Portland Community College | Portland, Oregon

Roosevelt High School students earn PCC credits for graphic novel project

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What’s a good way to educate young people on how best to navigate interactions with law enforcement? “With a comic book,” might not be the answer that springs most readily to mind, but that’s exactly what a group of Roosevelt High School students – in collaboration with Portland Community College  – created this summer.

“Youth and the Law” is a graphic novel depicting different scenarios that young people might face when interacting with law enforcement officers. It’s an outgrowth of the Youth and the Law Project, a collaboration between area schools and community groups designed to educate youth about their rights and how to be safe when interacting with police.img_0284

“Youth and the Law” was created over the course of the summer at PCC’s Cascade Campus, where the students had the use of a classroom. And with support from the federal GEAR-UP program, they were able to earn credit for having taken a PCC Education Dept. class  – specifically, ED 298c, “Special Projects in Education.” The students presented their work to an appreciative crowd at Cascade during August.

“We hope this very positive experience in collaboration with PCC will help these students see college in their future, hopefully at PCC,” said Gabe Hunter-Bernstein, director of the Center for Careers in Education at Cascade and PCC’s liaison to the Roosevelt students.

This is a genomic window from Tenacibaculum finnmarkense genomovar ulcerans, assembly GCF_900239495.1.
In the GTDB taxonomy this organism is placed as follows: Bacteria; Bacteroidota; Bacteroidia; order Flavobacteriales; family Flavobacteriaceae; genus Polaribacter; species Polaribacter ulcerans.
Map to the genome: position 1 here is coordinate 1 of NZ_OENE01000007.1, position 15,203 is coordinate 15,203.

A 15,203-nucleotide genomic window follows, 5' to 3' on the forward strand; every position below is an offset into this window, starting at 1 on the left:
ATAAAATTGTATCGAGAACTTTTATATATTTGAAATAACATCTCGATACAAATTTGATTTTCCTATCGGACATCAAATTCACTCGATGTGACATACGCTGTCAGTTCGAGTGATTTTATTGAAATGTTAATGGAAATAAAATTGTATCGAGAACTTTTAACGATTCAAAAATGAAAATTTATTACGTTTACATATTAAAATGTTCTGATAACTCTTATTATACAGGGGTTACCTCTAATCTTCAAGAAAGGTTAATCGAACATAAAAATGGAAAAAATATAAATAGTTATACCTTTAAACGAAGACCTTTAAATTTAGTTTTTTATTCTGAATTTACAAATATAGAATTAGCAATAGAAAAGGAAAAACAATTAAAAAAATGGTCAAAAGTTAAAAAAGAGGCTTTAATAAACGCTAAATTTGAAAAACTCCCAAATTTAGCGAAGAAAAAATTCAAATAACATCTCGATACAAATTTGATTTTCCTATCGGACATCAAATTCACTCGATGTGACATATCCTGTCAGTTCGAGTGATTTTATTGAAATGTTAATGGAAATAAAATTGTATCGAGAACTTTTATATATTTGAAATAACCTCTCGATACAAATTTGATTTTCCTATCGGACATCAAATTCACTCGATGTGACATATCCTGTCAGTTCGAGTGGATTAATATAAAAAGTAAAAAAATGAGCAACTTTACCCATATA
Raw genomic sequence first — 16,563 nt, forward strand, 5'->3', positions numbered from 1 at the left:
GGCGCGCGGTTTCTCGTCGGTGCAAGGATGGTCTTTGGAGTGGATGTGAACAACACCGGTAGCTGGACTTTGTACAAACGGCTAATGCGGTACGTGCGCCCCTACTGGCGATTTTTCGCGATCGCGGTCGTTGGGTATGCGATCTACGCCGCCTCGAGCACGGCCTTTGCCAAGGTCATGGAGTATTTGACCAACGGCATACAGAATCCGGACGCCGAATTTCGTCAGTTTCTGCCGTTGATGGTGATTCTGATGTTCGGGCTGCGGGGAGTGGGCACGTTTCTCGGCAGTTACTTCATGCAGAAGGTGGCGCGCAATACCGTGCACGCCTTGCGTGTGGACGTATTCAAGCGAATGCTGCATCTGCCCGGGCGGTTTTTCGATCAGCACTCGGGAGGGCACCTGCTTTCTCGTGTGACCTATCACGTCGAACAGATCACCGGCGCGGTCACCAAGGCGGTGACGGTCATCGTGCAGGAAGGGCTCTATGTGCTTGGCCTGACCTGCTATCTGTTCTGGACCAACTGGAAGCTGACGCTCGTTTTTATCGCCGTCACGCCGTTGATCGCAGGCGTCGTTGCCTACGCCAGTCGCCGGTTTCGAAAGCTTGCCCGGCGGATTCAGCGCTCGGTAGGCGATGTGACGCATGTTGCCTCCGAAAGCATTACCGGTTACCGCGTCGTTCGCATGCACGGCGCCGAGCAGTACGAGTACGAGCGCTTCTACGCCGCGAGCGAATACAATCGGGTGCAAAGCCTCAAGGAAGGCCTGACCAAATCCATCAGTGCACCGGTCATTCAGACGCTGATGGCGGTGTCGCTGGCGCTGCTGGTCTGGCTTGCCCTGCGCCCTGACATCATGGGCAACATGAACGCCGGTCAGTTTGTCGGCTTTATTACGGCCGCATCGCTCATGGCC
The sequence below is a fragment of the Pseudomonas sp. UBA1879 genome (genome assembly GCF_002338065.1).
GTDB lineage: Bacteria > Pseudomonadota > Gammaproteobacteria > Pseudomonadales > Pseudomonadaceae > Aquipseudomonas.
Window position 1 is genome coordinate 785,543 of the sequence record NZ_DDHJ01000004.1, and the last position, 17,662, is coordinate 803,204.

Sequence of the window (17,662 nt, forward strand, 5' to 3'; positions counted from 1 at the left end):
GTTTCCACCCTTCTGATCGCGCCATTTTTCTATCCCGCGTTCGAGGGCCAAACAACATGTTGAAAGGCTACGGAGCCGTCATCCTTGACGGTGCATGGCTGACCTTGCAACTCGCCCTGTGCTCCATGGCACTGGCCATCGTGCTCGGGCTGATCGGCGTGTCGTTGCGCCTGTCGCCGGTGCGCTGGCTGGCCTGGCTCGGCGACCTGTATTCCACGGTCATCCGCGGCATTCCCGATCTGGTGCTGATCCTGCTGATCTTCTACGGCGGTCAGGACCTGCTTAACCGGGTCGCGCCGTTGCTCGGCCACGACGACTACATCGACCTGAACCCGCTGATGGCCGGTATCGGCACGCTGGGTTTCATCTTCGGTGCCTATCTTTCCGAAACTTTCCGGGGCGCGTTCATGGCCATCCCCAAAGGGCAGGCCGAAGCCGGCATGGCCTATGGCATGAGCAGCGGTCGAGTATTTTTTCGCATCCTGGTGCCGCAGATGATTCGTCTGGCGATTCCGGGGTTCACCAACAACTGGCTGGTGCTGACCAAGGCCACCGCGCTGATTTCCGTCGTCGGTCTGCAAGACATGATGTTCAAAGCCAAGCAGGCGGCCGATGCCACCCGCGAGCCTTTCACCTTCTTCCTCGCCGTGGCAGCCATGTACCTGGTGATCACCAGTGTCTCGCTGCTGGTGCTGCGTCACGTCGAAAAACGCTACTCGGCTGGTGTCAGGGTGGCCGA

In the course of creating the graphic novel, the students researched common interactions between police and young people, and framed their project around five such scenarios, ranging from interacting with a school resource officer to riding on public transit. Their research included studying legal cases and journalistic accounts, speaking with community groups associated with different communities of color, and even riding along with Portland police officers. They also drew on their own experiences in dealing with law enforcement.

The result is an engaging, accessible resource that will hopefully help young people to navigate encounters with law enforcement toward a positive outcome. The students said that working on the project helped them to better understand interactions between youth and police from a law enforcement perspective; one student said she now plans to pursue a career in law enforcement.

“The biggest thing I learned is that I have a voice,” said Jasmine Gonzalez, one of the graphic novel’s creators. “And now I know how to use it.”

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